Specialized channels their inner race car with McLaren x Roubaix Dura Ace Di2 special edition

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Since the launch of a very special S-Works Venge, Specialized and McLaren have had a bit of history together. Like the S-Works x McLaren Venge, we’ve seen a few ultra high end limited editions spring up from the partnership, and their new Roubaix is no exception. Draped in a coat of Heritage Orange paint, the bike is designed to pay homage to the high performance cars of McLaren’s beginnings, all while offering a high performance ride worthy of the S-Works name…

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We’ve seen a lot of McLaren Orange lately from Formula 1 to the Goodwood Festival of Speed – all as McLaren prepared to celebrate 50 years of Grand Prix Racing. Granted, their recent string of engine troubles with Honda haven’t exactly worked in McLaren’s favour, but the good news here is that you are the engine. More over, the colour throws it back to a time of dominance for their Can-Am cars in the late 60’s/early 70’s, as well as their cars for F1 and Indy. Perhaps more importantly, the colour is a tribute to Bruce McLaren himself, who died while testing the 1970 M8D at Goodwood. In spite of the tragedy, the entire team rallied together, won the first race of the season two weeks later, and ended up taking 1st, 3rd, and 7th in the championship that year.

In addition to the colour, Specialized has added a few tasteful details like the polished head badge and hubs to mimic the polished wheels of the time. You’ll also find leather bar tape with orange stitching to tie it all together. Of course, a bike of this caliber doesn’t deserve just any old build kit, so the bike includes a full Shimano Dura Ace Di2 drivetrain with a Specialized S-Works carbon fiber crankset, Roval CLX 32 wheels, and CeramicSpeed upgrades on the hubs and bottom bracket. As expected, this level of performance doesn’t come cheap at £9,000, but hey, it’s cheaper than a 720s, right?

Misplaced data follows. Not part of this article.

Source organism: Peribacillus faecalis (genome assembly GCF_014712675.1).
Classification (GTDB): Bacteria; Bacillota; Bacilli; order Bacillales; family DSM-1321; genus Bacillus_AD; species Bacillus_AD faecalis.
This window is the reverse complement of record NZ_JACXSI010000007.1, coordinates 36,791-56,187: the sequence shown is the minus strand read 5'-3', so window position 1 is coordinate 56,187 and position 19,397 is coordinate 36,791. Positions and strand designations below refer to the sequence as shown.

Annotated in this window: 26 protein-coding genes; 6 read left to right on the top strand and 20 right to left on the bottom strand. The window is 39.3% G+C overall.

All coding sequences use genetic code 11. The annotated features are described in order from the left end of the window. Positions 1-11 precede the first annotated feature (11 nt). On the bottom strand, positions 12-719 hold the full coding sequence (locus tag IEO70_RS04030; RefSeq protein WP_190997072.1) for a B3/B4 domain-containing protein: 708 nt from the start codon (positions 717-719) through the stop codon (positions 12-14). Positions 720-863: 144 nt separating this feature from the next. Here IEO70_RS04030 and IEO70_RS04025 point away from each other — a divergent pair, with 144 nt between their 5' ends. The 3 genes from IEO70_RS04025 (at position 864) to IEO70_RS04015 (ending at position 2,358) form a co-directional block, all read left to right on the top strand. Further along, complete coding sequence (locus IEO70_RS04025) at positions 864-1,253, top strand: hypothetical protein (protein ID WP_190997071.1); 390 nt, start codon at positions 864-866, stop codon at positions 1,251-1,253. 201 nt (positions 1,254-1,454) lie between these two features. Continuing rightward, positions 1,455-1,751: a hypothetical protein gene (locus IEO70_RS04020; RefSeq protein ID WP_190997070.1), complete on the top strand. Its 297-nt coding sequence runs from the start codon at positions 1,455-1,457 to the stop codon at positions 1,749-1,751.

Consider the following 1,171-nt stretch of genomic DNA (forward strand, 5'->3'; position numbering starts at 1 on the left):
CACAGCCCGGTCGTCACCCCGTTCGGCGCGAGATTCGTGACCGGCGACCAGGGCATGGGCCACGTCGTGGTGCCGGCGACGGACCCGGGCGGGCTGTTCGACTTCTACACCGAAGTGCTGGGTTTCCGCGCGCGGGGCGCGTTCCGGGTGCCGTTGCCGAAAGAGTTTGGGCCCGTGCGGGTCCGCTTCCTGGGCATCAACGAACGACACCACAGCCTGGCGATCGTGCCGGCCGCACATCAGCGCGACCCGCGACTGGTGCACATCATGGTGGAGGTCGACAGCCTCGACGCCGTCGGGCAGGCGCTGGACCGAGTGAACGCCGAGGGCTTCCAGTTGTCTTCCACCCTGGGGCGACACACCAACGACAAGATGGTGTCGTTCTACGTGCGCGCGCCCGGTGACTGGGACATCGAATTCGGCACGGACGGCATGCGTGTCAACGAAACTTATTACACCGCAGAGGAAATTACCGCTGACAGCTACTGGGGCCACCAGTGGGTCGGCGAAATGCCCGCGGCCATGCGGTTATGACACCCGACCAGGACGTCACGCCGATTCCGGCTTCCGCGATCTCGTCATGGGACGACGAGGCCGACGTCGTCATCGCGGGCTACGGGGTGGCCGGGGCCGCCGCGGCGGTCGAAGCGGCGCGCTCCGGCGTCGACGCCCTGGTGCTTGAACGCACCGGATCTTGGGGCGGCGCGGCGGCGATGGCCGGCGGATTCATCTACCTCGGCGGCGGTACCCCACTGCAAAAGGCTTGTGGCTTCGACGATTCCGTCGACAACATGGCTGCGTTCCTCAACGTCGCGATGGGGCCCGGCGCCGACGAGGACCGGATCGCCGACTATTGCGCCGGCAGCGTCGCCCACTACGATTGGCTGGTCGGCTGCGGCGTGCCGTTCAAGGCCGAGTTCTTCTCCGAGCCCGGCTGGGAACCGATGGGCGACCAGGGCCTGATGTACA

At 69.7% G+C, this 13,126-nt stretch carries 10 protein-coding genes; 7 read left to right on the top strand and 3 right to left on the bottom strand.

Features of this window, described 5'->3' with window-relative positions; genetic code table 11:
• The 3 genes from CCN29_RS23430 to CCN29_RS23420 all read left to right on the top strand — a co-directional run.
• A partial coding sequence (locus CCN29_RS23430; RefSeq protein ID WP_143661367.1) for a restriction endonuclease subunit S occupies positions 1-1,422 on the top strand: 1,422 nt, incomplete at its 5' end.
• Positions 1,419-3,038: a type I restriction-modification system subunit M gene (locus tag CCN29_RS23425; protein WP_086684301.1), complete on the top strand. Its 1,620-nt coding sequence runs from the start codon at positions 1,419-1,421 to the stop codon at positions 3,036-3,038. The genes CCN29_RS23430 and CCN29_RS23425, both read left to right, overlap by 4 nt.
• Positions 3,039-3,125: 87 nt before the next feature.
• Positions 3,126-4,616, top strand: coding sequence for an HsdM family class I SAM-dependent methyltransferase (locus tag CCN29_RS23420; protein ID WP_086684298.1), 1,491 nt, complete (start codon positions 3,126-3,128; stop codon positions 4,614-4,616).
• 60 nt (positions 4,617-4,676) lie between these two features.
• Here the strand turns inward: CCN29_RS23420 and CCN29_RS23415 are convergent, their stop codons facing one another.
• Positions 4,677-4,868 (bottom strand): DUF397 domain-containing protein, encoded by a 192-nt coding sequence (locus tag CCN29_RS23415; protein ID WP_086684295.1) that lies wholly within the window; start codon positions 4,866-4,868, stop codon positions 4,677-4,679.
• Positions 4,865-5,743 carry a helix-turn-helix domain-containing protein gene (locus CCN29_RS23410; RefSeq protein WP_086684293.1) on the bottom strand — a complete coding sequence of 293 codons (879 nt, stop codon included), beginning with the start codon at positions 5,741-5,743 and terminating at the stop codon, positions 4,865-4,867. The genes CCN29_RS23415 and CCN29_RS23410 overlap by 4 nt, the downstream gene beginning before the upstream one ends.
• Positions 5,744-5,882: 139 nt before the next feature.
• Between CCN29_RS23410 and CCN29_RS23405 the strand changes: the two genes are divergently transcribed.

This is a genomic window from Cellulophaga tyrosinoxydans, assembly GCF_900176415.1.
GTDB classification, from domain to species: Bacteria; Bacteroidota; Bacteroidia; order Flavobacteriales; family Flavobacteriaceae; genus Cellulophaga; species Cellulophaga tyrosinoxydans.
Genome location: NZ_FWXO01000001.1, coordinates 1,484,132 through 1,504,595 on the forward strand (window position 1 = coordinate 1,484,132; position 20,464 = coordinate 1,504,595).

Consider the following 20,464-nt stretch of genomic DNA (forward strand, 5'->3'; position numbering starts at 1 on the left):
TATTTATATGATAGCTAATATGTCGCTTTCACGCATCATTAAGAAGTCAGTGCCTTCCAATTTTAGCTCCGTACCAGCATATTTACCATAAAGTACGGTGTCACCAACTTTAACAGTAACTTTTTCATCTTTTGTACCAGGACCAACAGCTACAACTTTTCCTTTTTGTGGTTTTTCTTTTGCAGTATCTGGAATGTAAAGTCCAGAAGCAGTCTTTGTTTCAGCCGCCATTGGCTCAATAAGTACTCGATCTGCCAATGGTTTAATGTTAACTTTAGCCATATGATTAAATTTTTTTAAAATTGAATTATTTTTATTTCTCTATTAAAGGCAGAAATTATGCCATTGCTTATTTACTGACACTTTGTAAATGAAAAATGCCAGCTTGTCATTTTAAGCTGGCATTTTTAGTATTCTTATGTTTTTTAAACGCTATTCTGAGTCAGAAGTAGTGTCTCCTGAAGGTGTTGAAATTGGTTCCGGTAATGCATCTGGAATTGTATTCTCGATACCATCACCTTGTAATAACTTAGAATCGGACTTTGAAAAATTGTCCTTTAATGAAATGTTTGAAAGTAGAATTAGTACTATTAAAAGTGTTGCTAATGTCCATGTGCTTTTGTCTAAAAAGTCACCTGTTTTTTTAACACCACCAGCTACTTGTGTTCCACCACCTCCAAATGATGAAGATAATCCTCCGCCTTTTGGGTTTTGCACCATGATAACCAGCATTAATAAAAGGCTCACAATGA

specialized.com

 

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Trek says farewell to Contador with custom Émonda SLR

Contador_Frame_top_tube_soc.jpgAs it’s become tradition, today Trek presented Alberto Contador with a very special bike to commemorate his racing career. The custom Émonda SLR was unveiled at the team presentation for the Vuelta a España, which will be the last race of Contador’s career.  It’s been 14 years since El Pistolero joined the pro ranks, all of which culminating at the end of the Vuelta on September 10th, in Madrid…
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All photos c. Trek/Luis Angel Gomez/BettiniPhoto

 

Painted with a split of Quicksilver matte and Metallic Charcoal gloss, the bike understated yet rich with details that highlight all three grand tours and his overall race wins. Emblazoned on the downtube is “Querer Es Poder” or “where there’s a will, there’s a way” which Trek says is Alberto’s personal mantra.

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Here’s to a great final race, and have fun in retirement Alberto!

Ride the Rapha Festive 500km

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I was emailed about the Rapha Festive 500 today:

Challenge yourself to ride the Rapha Festive 500 this holiday season. Complete 500km in the eight days between Christmas Eve and New Year’s Eve, and document your story to win incredible prizes, including a Moots bicycle built to your specifications.

I love the concept of this, although my chance of success would be tiny!

This is why you should never celebrate winning a race early

We’ve all seen people do it: whether it’s cycling, sprinting or long-distance running, the leader of a race will often start cheering before they’ve crossed the finish line in anticipation of their sweet victory.

But it’s a risky game to play. In the clip above, filmed at the end of Britain’s Via Roma Cirencester Twilight Criterium, lead cyclist Jamie Wilkins begins celebrating just before he reaches the finish line — and then the guy in second zooms past him and takes the win at the very last second.

Pay close attention to the man on the sidelines in the green t-shirt — the way his eager cheering changes to a look of horror as rival Jamie Penton pretty sneaks the win pretty much says it all.

Velo Birmingham – closed road 100 mile sportive

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Birmingham will host a 100-mile closed road sportive next September, with 15,000 cyclists expected to take part.

Details of the event, Vélo Birmingham, are being kept under wraps for now, with the official launch taking place at the Cycle Show at the NEC on Thursday 22 September.

If you want to be one of the first to know about what’s planned, you can pre-register now on the Vélo Birmingham website.